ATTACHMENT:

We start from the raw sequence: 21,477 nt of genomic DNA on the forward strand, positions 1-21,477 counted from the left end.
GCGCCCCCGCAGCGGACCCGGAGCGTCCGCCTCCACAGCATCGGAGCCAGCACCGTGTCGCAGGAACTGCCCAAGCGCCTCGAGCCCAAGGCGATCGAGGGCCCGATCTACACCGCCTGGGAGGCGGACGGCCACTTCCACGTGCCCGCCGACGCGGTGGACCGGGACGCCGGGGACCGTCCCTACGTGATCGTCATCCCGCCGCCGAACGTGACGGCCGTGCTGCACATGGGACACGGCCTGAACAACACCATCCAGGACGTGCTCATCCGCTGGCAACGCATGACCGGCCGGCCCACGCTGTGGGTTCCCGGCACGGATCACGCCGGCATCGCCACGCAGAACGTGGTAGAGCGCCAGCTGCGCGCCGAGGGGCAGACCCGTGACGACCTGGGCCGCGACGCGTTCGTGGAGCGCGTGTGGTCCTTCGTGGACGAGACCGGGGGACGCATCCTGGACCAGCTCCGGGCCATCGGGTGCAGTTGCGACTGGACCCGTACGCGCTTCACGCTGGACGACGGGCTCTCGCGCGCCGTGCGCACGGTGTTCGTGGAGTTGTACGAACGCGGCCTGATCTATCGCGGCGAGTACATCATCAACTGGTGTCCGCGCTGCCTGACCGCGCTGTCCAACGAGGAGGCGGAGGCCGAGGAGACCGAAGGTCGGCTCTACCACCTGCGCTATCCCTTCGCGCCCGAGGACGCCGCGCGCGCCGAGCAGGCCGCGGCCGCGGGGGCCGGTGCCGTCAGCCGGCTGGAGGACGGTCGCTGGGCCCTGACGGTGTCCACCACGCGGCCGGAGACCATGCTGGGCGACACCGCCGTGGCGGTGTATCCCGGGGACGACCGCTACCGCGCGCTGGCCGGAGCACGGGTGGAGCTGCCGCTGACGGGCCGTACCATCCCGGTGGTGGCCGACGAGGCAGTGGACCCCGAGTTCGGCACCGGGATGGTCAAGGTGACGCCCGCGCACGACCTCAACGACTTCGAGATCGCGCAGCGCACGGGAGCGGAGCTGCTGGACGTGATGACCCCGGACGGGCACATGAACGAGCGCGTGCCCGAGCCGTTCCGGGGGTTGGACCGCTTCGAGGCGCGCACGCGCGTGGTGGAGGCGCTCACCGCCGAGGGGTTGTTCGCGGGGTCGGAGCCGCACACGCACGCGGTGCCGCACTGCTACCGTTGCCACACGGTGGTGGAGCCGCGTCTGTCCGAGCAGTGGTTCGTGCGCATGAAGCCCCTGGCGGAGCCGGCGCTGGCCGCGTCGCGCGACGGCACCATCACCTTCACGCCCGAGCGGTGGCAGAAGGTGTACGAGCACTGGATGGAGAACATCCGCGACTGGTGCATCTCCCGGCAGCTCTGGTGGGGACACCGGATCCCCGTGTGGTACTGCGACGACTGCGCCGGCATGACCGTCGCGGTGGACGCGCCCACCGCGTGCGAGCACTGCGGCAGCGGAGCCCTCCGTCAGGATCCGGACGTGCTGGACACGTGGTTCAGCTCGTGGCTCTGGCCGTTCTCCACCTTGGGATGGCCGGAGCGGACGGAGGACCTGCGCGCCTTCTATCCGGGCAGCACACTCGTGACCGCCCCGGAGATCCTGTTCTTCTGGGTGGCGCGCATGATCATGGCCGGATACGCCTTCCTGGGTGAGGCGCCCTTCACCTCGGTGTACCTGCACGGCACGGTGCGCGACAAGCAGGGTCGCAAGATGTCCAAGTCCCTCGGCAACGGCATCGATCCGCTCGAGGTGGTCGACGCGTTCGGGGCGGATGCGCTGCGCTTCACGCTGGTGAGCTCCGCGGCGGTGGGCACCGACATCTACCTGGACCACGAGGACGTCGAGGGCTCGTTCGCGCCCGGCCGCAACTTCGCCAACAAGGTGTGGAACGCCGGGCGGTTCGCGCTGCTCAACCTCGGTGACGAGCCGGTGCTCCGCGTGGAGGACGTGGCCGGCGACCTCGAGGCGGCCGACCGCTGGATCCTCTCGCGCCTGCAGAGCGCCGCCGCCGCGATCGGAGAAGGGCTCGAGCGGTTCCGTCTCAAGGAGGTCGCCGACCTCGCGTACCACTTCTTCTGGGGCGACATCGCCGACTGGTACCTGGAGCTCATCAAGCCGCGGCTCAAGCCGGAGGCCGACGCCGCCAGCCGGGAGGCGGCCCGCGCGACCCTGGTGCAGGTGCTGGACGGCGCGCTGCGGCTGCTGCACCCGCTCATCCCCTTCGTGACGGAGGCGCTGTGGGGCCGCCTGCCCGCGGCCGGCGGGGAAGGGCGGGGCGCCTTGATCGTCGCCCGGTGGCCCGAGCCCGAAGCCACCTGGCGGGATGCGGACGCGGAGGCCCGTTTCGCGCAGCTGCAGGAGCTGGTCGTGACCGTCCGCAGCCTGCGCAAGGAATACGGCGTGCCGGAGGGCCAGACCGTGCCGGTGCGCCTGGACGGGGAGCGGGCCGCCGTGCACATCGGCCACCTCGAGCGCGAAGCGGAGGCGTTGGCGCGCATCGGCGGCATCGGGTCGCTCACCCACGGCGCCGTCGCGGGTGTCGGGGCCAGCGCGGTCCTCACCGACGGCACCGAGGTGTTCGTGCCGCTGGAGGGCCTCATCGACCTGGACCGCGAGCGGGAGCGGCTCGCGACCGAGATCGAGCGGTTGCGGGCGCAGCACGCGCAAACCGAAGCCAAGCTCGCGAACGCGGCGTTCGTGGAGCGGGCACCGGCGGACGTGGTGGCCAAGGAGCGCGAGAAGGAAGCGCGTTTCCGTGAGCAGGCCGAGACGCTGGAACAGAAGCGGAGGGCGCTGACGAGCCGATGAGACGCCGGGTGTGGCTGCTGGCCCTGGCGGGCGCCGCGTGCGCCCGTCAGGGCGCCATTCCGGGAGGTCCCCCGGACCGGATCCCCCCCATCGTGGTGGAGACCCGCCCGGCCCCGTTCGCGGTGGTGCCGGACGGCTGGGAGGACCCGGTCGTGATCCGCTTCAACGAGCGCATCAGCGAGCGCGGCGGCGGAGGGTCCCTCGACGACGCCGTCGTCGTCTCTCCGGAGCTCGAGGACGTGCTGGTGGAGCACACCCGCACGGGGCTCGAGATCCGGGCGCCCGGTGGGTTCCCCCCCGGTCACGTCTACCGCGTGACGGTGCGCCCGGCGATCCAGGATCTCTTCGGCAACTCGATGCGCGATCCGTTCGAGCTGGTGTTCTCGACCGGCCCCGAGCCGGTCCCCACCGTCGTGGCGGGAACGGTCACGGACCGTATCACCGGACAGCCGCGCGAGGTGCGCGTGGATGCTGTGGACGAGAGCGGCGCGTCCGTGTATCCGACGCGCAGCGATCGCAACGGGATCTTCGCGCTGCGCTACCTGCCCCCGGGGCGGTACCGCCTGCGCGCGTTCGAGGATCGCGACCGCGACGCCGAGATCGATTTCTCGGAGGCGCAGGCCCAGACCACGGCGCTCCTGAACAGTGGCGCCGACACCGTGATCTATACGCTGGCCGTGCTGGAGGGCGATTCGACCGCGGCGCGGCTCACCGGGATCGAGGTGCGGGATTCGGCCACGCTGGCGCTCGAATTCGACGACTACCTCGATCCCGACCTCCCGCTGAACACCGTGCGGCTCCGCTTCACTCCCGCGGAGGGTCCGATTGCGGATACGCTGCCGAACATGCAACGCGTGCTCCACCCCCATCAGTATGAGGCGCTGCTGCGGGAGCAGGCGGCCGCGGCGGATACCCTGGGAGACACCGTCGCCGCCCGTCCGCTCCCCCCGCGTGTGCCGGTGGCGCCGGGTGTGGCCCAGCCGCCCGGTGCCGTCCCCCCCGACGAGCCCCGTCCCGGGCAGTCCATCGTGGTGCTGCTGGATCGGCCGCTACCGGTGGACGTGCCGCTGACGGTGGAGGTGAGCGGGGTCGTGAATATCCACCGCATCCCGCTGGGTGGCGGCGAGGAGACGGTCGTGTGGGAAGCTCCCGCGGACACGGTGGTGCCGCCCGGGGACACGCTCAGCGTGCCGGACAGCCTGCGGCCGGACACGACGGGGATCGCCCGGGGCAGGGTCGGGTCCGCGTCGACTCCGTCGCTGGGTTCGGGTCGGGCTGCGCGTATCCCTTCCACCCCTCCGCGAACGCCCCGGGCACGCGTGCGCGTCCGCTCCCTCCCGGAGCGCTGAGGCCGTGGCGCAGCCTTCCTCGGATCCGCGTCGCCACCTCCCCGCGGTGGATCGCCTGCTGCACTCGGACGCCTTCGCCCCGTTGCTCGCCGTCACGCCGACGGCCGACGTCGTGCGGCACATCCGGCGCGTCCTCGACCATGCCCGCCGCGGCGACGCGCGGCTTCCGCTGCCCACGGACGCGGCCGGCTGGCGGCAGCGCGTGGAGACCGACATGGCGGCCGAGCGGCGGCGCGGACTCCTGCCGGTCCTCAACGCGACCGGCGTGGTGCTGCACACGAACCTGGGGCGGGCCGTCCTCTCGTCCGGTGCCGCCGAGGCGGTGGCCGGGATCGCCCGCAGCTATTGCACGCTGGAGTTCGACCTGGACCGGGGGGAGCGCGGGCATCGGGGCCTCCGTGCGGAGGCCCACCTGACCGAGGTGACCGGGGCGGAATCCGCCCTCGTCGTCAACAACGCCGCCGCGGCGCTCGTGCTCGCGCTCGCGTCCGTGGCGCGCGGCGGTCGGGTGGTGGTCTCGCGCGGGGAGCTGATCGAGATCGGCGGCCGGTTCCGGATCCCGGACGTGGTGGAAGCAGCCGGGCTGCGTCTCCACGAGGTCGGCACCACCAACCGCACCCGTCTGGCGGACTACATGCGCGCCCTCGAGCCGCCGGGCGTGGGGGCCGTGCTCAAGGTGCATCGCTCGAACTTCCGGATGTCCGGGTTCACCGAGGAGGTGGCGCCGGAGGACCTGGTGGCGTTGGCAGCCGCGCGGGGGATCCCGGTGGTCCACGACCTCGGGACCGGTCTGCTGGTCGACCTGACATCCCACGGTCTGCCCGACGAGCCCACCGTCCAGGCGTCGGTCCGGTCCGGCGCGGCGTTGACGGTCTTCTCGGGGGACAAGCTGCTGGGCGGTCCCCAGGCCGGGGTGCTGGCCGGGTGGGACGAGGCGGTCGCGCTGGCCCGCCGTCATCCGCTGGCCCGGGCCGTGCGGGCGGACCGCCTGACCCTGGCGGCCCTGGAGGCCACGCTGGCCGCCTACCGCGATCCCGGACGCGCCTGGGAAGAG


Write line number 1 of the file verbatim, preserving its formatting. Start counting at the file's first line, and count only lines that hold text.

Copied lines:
We start from the raw sequence: 21,477 nt of genomic DNA on the forward strand, positions 1-21,477 counted from the left end.